Parents sound off as B.C. reshapes its disability policies
Some concerned about continuation of support after their children turn 18
Parents in West Vancouver voiced their concerns about B.C.'s services for people with disabilities, and the province's minister of social development was on hand to listen.
"If the system was working perfectly, you probably wouldn't be here," admitted Minister Don McRae.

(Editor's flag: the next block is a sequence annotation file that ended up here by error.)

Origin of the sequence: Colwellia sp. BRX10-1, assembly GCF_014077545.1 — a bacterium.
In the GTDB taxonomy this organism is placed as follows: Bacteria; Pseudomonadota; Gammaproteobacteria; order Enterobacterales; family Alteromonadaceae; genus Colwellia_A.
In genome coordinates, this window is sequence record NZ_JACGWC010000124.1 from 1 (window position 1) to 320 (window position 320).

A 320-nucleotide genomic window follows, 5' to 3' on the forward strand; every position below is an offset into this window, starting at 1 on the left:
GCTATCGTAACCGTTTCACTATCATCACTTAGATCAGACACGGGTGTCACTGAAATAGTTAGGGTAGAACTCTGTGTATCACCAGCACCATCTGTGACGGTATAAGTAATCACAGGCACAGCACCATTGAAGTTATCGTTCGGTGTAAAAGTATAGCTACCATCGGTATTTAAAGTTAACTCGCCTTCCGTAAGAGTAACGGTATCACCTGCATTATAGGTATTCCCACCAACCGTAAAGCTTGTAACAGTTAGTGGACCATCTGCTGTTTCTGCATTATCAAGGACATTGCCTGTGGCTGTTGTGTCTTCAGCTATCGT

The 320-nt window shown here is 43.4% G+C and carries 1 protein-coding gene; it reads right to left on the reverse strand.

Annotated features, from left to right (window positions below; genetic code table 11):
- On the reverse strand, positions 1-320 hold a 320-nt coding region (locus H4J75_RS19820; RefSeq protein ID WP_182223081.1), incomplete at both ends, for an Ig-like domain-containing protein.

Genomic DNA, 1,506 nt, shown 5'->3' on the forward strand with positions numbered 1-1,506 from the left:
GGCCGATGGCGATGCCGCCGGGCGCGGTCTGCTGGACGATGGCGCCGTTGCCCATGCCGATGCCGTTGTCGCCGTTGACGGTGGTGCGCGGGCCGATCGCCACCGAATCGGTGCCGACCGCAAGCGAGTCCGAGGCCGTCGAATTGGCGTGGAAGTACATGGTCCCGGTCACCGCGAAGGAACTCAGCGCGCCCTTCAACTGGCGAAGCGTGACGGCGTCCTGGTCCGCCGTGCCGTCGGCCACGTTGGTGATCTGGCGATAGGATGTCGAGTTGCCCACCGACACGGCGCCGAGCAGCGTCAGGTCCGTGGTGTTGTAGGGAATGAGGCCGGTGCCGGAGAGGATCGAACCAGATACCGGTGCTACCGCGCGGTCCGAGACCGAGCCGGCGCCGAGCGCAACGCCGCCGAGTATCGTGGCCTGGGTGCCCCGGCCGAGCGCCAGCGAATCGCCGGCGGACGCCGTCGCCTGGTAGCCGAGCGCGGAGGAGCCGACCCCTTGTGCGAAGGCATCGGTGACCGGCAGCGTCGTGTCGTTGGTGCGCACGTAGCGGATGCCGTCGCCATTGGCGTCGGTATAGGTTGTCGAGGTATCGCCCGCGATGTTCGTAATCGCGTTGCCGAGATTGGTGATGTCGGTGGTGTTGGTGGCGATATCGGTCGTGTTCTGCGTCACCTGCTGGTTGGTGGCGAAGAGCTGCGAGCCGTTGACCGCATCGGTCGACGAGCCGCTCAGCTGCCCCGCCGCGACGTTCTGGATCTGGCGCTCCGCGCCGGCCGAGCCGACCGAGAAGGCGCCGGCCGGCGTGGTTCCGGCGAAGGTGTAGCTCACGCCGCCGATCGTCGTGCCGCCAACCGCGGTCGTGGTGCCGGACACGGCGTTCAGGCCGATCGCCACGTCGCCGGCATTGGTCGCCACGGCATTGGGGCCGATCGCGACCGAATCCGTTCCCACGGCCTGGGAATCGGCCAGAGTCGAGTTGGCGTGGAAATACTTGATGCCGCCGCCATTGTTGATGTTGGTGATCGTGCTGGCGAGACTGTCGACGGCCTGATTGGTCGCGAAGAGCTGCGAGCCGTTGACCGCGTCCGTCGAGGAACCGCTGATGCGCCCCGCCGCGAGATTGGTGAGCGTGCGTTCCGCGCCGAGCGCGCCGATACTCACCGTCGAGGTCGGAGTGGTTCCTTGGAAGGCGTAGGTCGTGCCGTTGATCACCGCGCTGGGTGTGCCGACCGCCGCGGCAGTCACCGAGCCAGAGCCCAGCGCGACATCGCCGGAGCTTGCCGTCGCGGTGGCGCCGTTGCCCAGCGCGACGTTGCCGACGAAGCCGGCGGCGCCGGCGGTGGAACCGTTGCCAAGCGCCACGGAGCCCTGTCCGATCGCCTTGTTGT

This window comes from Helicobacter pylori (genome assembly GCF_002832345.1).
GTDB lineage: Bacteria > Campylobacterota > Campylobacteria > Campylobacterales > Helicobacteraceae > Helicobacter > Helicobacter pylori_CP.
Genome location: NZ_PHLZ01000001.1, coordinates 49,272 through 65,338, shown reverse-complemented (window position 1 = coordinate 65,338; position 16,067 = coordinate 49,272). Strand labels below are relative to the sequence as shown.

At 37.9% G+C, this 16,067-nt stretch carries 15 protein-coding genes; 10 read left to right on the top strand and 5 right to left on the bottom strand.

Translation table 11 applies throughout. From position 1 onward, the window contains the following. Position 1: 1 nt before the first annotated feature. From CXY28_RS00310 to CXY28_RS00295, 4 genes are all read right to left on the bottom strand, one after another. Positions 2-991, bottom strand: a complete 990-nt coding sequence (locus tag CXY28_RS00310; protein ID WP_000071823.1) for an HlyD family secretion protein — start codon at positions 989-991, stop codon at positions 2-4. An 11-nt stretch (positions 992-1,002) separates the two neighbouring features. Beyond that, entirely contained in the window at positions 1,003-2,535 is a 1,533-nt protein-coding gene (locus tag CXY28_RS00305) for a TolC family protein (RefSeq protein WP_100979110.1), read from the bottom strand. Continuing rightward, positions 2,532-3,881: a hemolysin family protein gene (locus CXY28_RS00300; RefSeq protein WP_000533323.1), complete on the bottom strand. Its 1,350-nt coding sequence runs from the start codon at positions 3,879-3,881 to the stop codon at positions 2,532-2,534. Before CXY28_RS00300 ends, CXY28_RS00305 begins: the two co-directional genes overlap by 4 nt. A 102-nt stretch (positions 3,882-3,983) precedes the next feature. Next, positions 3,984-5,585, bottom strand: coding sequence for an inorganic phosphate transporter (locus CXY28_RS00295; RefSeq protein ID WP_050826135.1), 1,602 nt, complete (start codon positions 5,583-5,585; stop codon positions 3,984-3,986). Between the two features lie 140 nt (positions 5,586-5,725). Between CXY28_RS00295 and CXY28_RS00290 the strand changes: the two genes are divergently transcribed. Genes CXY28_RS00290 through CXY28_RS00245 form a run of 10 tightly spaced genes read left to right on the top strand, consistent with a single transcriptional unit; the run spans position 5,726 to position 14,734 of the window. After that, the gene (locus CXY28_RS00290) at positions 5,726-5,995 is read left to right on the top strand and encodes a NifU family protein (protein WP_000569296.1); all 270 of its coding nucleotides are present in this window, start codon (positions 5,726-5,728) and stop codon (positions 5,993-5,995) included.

The B.C. government is drafting a white paper to guide its disability policy.
Ani Khodian fears her eight-year-son won't get the support he needs when he turns 18.
"My son had a stroke when he was in utero. We didn't know until he was about three days old. From visual impairment to epilepsy to cerebral palsy, the list goes on," Khodian says.
B.C. hopes to put out its white paper early this summer.
With files from the CBC's Emily Elias